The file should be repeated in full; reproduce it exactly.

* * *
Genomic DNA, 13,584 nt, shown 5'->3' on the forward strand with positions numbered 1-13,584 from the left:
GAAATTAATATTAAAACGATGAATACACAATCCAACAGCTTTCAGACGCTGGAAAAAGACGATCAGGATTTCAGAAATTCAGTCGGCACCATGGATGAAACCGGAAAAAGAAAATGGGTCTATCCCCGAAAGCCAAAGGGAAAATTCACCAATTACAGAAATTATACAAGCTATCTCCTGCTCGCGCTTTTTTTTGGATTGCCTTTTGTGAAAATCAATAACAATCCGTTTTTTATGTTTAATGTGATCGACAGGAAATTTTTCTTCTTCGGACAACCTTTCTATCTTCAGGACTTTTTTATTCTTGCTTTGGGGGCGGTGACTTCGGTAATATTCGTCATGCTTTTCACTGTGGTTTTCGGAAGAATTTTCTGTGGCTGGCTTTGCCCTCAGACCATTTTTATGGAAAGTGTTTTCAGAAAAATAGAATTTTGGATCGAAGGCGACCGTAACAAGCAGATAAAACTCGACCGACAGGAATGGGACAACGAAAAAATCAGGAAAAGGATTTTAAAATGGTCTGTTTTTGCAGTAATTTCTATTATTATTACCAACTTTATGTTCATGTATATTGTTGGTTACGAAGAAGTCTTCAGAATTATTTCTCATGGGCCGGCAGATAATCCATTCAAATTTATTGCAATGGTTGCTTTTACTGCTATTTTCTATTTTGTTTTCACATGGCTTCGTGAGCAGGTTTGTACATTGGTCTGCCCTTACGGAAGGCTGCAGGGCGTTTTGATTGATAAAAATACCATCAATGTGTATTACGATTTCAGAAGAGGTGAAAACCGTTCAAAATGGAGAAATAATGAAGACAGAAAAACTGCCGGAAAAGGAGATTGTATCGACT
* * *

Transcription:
Genomic DNA, 13,584 nt, shown 5'->3' on the forward strand with positions numbered 1-13,584 from the left:
GAAATTAATATTAAAACGATGAATACACAATCCAACAGCTTTCAGACGCTGGAAAAAGACGATCAGGATTTCAGAAATTCAGTCGGCACCATGGATGAAACCGGAAAAAGAAAATGGGTCTATCCCCGAAAGCCAAAGGGAAAATTCACCAATTACAGAAATTATACAAGCTATCTCCTGCTCGCGCTTTTTTTTGGATTGCCTTTTGTGAAAATCAATAACAATCCGTTTTTTATGTTTAATGTGATCGACAGGAAATTTTTCTTCTTCGGACAACCTTTCTATCTTCAGGACTTTTTTATTCTTGCTTTGGGGGCGGTGACTTCGGTAATATTCGTCATGCTTTTCACTGTGGTTTTCGGAAGAATTTTCTGTGGCTGGCTTTGCCCTCAGACCATTTTTATGGAAAGTGTTTTCAGAAAAATAGAATTTTGGATCGAAGGCGACCGTAACAAGCAGATAAAACTCGACCGACAGGAATGGGACAACGAAAAAATCAGGAAAAGGATTTTAAAATGGTCTGTTTTTGCAGTAATTTCTATTATTATTACCAACTTTATGTTCATGTATATTGTTGGTTACGAAGAAGTCTTCAGAATTATTTCTCATGGGCCGGCAGATAATCCATTCAAATTTATTGCAATGGTTGCTTTTACTGCTATTTTCTATTTTGTTTTCACATGGCTTCGTGAGCAGGTTTGTACATTGGTCTGCCCTTACGGAAGGCTGCAGGGCGTTTTGATTGATAAAAATACCATCAATGTGTATTACGATTTCAGAAGAGGTGAAAACCGTTCAAAATGGAGAAATAATGAAGACAGAAAAACTGCCGGAAAAGGAGATTGTATCGACT